By Sgt. William Reinier (82d Airborne)January 26, 2014
FORT BRAGG, N.C. -- During simulation training exercises like those held on Fort Bragg, the visual effects of indirect fire support leave a void in realistic training due to the present limitations of the technology available.
Soldiers currently wear the Instrumental-Multiple Integrated Laser Engagement System (I-MILES) gear which has a sensor that is able to detect signals from a device mounted on an opposing forces' weapon. When soldiers' I-MILES beep, it lets everyone know who has been hit. Because mortars are not a direct fire weapon, they are unable to send that signal to the Soldiers they're firing on.
1st. Lt. Chris Cox, a mortar platoon leader assigned to 1st Battalion, 325th Airborne Infantry Regiment, 2nd Brigade Combat Team, 82nd Airborne Division, said that the old way took away from any realism the training provided.
"It used to be, we would shoot our fire mission," Cox said, "and we would send a supervisor out there and they would assign a casualty around the area."
Because of the new One Tactical Engagement Simulation System (OneTESS), that will no longer be the case. Currently in its final stages of testing, Paratroopers from across the Falcon Brigade spent last week training on the equipment.
Lt. Col. Scott Tufts, the product manager for the OneTESS system, said the new equipment fills an important need for the mortar teams to train in the field.
"This is a training gap that we have," he said. "Mortars don't get to train because there's no way to do the fires in a safe environment."
The OneTESS is a device that attaches to the current mortar systems used by infantry mortarmen. They can input the type of round to be fired, as well as the information they receive from forward observers who communicate where opposing forces are located. That information is then transmitted by radio from the soldier's gear to a Homestation Instrumentation Training System (HITS) which broadcasts a signal across the training area. Any soldier located in the area where the simulated rounds hit receives a signal on their I-MILES that informs them that they are out of play.
The system not only increases the training benefits for the mortar team, but it also brings together the forward observers and the fire and effects coordination cell, ensuring all elements of a fire mission run smoothly.
"This system is designed to reinforce techniques, tactics and practices and allows soldiers to train together to build teamwork," Tufts said.
The new training system provides immediate feedback of where the round hits and the damage it caused.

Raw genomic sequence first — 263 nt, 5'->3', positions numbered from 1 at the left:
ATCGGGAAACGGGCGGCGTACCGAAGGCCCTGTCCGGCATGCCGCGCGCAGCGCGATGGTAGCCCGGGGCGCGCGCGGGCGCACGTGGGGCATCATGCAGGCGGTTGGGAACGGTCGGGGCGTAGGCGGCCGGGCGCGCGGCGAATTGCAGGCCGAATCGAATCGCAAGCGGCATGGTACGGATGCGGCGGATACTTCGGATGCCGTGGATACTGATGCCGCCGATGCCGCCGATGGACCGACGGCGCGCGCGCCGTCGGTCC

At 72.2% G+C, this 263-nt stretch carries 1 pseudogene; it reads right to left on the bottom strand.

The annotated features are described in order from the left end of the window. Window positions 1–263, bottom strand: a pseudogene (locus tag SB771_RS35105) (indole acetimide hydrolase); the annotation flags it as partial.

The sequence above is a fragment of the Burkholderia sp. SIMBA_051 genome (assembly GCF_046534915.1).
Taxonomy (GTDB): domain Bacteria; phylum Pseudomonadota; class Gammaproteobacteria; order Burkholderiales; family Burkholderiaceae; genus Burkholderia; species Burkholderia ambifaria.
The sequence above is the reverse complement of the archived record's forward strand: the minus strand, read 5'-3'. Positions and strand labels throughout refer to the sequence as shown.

"Bottom line is there is no force on force training devices for the forward observers or indirect firers at all," said Vic Elsey, military analyst for the OneTESS system. "They do a lot of dry fire missions to simulate fire missions, but there is no visual effect and no feedback mechanism."
OneTESS is the first of its kind and will change the way mortar teams train in the field.
"Now a mortar crew will be able to fire the weapon and achieve effects on force on force targets," Elsey said. "We've never been able to do that."
"It's revolutionizing the training for indirect fire guys."
In addition to enhancing training at the unit level, the OneTESS system will have a major impact on the training used at the advanced individual training school for infantry mortarmen.
"Right now, they go and fire three to five rounds at the artillery school," Elsey said. "Imagine being able to fire hundreds of rounds using this system. Imagine the confidence level that soldier is going to achieve."
As the confidence levels go up, Army spending on live mortar rounds goes down.
"Instead of using live ammunition, they can call for fires with this system," Tufts continued. "They can get accurate feedback and practice so when they qualify, they use less rounds."
Feedback from the soldiers has been positive. Not only does the OneTESS system bring the mortars into the I-MILES fight, but it makes the Paratroopers on the front lines better able to visualize the immediate effects of a call for fire mission.
"Now, the line guys are going to be more prone to using the fire support assets because they're going to put down real notional casualties in the field," Cox said. "It brings the forward observers and the mortars into the fight and allows us to better train."
If no issues with the system are found during the operational tests at Fort Bragg, the OneTESS system will go to the Pentagon for final approval before it is produced for use Army-wide.